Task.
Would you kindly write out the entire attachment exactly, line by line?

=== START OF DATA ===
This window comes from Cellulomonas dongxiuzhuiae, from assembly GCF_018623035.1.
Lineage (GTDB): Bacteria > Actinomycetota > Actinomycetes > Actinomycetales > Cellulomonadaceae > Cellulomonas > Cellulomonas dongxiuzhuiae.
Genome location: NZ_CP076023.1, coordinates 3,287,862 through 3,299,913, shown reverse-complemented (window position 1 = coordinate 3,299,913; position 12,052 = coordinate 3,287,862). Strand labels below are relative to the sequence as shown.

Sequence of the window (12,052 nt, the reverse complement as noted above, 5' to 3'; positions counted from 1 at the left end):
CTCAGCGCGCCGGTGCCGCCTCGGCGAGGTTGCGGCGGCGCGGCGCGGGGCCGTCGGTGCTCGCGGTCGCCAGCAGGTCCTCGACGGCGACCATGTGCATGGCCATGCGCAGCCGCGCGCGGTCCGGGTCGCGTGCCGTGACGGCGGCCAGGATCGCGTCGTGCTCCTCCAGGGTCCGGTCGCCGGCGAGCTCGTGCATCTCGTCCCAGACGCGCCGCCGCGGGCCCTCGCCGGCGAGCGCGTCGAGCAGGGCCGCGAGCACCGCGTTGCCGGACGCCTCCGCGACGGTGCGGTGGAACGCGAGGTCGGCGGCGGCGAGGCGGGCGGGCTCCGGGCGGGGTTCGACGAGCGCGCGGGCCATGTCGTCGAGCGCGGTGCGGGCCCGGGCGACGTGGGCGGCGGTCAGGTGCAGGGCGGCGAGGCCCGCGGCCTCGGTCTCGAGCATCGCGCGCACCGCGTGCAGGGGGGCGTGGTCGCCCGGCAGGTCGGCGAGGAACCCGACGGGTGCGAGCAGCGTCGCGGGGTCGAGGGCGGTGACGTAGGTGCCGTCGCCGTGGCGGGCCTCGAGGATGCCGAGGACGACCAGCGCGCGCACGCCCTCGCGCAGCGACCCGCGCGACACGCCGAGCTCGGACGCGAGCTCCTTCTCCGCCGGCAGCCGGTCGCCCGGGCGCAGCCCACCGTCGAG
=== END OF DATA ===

This window comes from Cellulomonas dongxiuzhuiae, from assembly GCF_018623035.1.
Lineage (GTDB): Bacteria > Actinomycetota > Actinomycetes > Actinomycetales > Cellulomonadaceae > Cellulomonas > Cellulomonas dongxiuzhuiae.
Genome location: NZ_CP076023.1, coordinates 3,287,862 through 3,299,913, shown reverse-complemented (window position 1 = coordinate 3,299,913; position 12,052 = coordinate 3,287,862). Strand labels below are relative to the sequence as shown.

Sequence of the window (12,052 nt, the reverse complement as noted above, 5' to 3'; positions counted from 1 at the left end):
CTCAGCGCGCCGGTGCCGCCTCGGCGAGGTTGCGGCGGCGCGGCGCGGGGCCGTCGGTGCTCGCGGTCGCCAGCAGGTCCTCGACGGCGACCATGTGCATGGCCATGCGCAGCCGCGCGCGGTCCGGGTCGCGTGCCGTGACGGCGGCCAGGATCGCGTCGTGCTCCTCCAGGGTCCGGTCGCCGGCGAGCTCGTGCATCTCGTCCCAGACGCGCCGCCGCGGGCCCTCGCCGGCGAGCGCGTCGAGCAGGGCCGCGAGCACCGCGTTGCCGGACGCCTCCGCGACGGTGCGGTGGAACGCGAGGTCGGCGGCGGCGAGGCGGGCGGGCTCCGGGCGGGGTTCGACGAGCGCGCGGGCCATGTCGTCGAGCGCGGTGCGGGCCCGGGCGACGTGGGCGGCGGTCAGGTGCAGGGCGGCGAGGCCCGCGGCCTCGGTCTCGAGCATCGCGCGCACCGCGTGCAGGGGGGCGTGGTCGCCCGGCAGGTCGGCGAGGAACCCGACGGGTGCGAGCAGCGTCGCGGGGTCGAGGGCGGTGACGTAGGTGCCGTCGCCGTGGCGGGCCTCGAGGATGCCGAGGACGACCAGCGCGCGCACGCCCTCGCGCAGCGACCCGCGCGACACGCCGAGCTCGGACGCGAGCTCCTTCTCCGCCGGCAGCCGGTCGCCCGGGCGCAGCCCACCGTCGAG